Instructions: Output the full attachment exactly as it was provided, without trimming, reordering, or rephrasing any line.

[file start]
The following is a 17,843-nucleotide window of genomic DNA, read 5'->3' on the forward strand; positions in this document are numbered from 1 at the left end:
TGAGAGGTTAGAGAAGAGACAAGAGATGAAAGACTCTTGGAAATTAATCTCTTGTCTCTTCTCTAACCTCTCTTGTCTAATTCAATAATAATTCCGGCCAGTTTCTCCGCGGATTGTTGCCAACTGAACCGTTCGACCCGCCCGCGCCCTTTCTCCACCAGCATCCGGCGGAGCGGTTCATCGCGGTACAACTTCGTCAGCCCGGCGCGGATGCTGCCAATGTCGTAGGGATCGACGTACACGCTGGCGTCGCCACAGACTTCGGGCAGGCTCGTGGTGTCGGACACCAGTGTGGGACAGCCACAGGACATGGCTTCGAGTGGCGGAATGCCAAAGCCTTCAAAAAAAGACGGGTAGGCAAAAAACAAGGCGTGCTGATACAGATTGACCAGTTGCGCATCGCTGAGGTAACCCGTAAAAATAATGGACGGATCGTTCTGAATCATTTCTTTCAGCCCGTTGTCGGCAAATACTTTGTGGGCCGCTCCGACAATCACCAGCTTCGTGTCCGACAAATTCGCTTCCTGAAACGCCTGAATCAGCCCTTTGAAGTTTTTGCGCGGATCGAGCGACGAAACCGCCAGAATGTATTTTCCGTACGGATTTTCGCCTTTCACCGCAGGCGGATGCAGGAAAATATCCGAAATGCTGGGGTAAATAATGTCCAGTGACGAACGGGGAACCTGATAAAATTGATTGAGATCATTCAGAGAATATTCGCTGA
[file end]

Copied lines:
The following is a 17,843-nucleotide window of genomic DNA, read 5'->3' on the forward strand; positions in this document are numbered from 1 at the left end:
TGAGAGGTTAGAGAAGAGACAAGAGATGAAAGACTCTTGGAAATTAATCTCTTGTCTCTTCTCTAACCTCTCTTGTCTAATTCAATAATAATTCCGGCCAGTTTCTCCGCGGATTGTTGCCAACTGAACCGTTCGACCCGCCCGCGCCCTTTCTCCACCAGCATCCGGCGGAGCGGTTCATCGCGGTACAACTTCGTCAGCCCGGCGCGGATGCTGCCAATGTCGTAGGGATCGACGTACACGCTGGCGTCGCCACAGACTTCGGGCAGGCTCGTGGTGTCGGACACCAGTGTGGGACAGCCACAGGACATGGCTTCGAGTGGCGGAATGCCAAAGCCTTCAAAAAAAGACGGGTAGGCAAAAAACAAGGCGTGCTGATACAGATTGACCAGTTGCGCATCGCTGAGGTAACCCGTAAAAATAATGGACGGATCGTTCTGAATCATTTCTTTCAGCCCGTTGTCGGCAAATACTTTGTGGGCCGCTCCGACAATCACCAGCTTCGTGTCCGACAAATTCGCTTCCTGAAACGCCTGAATCAGCCCTTTGAAGTTTTTGCGCGGATCGAGCGACGAAACCGCCAGAATGTATTTTCCGTACGGATTTTCGCCTTTCACCGCAGGCGGATGCAGGAAAATATCCGAAATGCTGGGGTAAATAATGTCCAGTGACGAACGGGGAACCTGATAAAATTGATTGAGATCATTCAGAGAATATTCGCTGA